A Suggestion for the President

Apparently, it isn’t true that federal agencies are able to terminate any or all of their presently furloughed nonessential employees because they have been out for thirty days – they can only do that in the case of administratively planned furloughs, not as a result of “emergency furloughs” based – as at present – on lapses in Congressionally-approved funding. Even so, the Administration could use its ability to engage in such administratively-planned-furloughs-leading to-terminations to dramatically turn up the heat on House Democrats to fund the president’s plans for a wall.  

In spite of the fact that I am broadly pro-immigration in cases where people want to come here to become Americans – i.e., to build new lives for themselves with a whole-hearted, law-abiding acceptance of our pluralistic values and democratic system – I support the president’s plans for a wall based on the simple perspective that borders define nations and that, as a nation of laws, our laws regarding immigration should be vigorously enforced. I also think that the dispute that we have been watching over the last month or so is not really about the paltry sum that the president is looking for, or even about having the partial wall that he is proposing – many Congressional Democrats favored a wall before Trump did – but, rather, a struggle for power in which the Democrats think that they can neuter a president they hate by humiliating him. By pursuing their anti-Trump vendetta, I think they’re making our country look foolish and ungovernable.

So my suggestion to the president would be that he give a speech to the effect that in the course of the shutdown we are learning that many of the furloughed nonessential employees are, in fact, not needed, so that if the present impasse drags on any longer or is concluded in an unsatisfactory manner (i.e., without his getting money for a partial wall), he will instruct all agencies to plan administrative furloughs to be instituted at the end of the “emergency shutdown”. Such administrative furloughs would be followed by fully legal terminations thirty days later.

President Trump could further request that such administrative furloughs be planned in various rounds over the next few weeks (ramping up pressure for a quick resolution to the faux crisis). The first and easiest of these would be of federal employees who would’ve long since been fired if they had worked in the private sector – those who spend their days looking at online porn, say, or the IRS managers who helped Lois Lerner harass conservatively-oriented nonprofits during the 2008 election. A second round might be planned for employees who administer programs that should’ve been phased out ages ago. Who knows, such an act might even disprove the premise of Ronald Reagan’s famous joke about federal programs proving that there is such a thing as everlasting life. I’m sure there’s a third round out there, too…

Such threats might sound callous or cruel, but let’s not forget that federal employees generally have job security that most of us taxpayers who fund their salaries can only dream of, and have compensation packages that far outstrip those of people who have similar qualifications and perform comparable tasks in the private sector. In most companies, cleaning out the deadwood is an ongoing – and profoundly necessary – process.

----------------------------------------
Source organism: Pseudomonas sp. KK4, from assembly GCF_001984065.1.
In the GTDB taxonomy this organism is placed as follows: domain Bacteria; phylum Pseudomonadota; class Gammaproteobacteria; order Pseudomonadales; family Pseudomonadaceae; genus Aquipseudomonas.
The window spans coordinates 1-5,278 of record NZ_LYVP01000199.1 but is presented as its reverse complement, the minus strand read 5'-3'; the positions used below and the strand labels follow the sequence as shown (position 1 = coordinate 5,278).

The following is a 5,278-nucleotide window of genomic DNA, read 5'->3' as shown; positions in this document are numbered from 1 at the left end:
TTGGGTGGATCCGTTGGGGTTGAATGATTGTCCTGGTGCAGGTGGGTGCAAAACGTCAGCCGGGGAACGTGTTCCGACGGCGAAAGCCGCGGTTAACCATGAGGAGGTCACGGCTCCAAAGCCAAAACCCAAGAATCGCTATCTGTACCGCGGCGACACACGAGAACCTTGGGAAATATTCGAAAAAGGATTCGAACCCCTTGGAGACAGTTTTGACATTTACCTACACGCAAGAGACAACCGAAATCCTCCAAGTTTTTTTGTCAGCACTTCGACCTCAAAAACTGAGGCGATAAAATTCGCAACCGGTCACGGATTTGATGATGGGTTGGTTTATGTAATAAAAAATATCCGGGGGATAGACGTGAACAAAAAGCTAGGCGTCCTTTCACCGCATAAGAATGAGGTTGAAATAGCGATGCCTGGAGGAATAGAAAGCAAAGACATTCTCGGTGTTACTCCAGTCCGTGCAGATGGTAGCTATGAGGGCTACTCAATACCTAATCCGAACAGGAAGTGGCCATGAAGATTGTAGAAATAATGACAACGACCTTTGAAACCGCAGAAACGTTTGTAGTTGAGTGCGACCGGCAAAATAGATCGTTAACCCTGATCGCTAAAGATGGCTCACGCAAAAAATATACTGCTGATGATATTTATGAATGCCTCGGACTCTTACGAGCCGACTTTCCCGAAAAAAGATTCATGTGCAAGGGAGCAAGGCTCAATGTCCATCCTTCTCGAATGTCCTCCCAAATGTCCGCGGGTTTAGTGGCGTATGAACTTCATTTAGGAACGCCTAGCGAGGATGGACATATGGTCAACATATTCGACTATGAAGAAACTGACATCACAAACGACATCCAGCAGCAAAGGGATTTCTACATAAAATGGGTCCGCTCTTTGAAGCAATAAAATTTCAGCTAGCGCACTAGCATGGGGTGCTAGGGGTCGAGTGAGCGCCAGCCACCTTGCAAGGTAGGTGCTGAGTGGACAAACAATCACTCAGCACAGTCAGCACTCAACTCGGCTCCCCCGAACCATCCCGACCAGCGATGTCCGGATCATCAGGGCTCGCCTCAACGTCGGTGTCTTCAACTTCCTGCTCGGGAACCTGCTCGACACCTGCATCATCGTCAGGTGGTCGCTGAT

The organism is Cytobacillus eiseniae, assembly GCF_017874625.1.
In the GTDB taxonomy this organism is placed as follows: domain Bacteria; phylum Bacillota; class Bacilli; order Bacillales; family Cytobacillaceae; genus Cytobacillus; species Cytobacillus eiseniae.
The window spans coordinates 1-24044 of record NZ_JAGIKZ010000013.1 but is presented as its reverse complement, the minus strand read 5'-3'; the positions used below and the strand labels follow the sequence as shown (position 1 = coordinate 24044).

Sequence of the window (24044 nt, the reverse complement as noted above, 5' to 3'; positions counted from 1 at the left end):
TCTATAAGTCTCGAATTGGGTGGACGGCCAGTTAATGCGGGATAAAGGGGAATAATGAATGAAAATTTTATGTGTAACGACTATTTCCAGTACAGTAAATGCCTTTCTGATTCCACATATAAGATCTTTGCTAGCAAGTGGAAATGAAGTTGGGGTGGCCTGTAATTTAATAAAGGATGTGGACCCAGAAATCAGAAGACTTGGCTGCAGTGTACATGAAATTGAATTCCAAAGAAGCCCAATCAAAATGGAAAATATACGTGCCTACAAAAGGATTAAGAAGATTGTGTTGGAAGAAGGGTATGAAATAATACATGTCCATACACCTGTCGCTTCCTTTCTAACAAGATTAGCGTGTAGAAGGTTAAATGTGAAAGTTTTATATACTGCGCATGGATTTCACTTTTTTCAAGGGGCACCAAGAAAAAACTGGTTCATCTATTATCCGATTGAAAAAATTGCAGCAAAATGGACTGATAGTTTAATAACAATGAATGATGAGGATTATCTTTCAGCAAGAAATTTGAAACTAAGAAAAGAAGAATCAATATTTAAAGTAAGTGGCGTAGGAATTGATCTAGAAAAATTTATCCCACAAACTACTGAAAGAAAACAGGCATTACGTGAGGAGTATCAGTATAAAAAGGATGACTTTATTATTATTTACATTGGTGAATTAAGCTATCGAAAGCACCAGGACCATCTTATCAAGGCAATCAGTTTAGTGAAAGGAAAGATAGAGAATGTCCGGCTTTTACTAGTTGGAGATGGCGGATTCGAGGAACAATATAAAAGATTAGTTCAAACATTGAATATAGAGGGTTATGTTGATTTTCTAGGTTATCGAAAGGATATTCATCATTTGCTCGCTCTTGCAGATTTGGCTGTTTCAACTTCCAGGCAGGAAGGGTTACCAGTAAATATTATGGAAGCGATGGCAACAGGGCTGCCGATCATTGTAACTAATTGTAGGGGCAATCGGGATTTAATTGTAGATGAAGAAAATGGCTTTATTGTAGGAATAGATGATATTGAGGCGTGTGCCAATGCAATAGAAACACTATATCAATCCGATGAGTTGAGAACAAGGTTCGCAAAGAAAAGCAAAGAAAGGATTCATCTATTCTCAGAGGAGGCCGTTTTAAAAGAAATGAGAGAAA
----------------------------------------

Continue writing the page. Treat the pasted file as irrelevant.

What’s more, I’m pretty sure that immediately after the president made such a threat, pressure on Congressional Democrats to fund the wall would increase exponentially. Government employees are one of their most important constituencies, and everybody who has been furloughed would begin to worry that his or her name would be about to be placed on the “wrong” list. After all, I often used to say to myself when I had conventional jobs that if they could do without me for a month, they could do without me.

In fact, I wonder if some of them aren’t thinking that already.

M.H. Johnston   

7 comments to A Suggestion for the President

  • Anonymous  says:

    Let’s start with the Education Department’s 4,400 employees and its $68 billion budget. That’s enough for 12 walls. Why do we need it when each state has its own Education Department?

  • Ron Davenport  says:

    Two thoughts come to mind. First, a quip from John Wanamaker: “Half of the money that I spend on advertising is wasted; I just don’t know which half.” Second, a quip from Arthur Godfrey: “I’m proud to pay taxes in the US; the only thing is that I could be just as proud for half the money.” Leaving aside the humanitarian concerns and the contractual obligation, the wholesale elimination of jobs in this manner carries with it enormous peril (TSA, air traffic control, Coast Guard and FDA, just to name a few). Is there waste? Waste is inherent; after all, the goal is a “more perfect” Union, not a “perfect” Union. The idea is that there is no perfect, and that we’re going to get things wrong en route to the perfect. If there is to be a wall, then let’s debate the merits without hostages. While I am not in favor of a wall (I think Patton said that fixed fortifications are a tribute to the folly of man, and that if the heavens and the seas can be overcome by man, anything built by man can be overcome by man), I could be persuaded by facts and analysis, and my objections lessen considerably if Mexico is going to pay for it. To date, however, the evidence seems pretty clear that a wall wouldn’t have much of any impact in stemming the tide of asylum and refugee seekers let alone staunching the flow of illegal drugs into our country or otherwise addressing the alleged parade of horribles described by President Trump (which parade of horribles we’ve managed to survive these past 2 years with little if any apparent detriment to the country).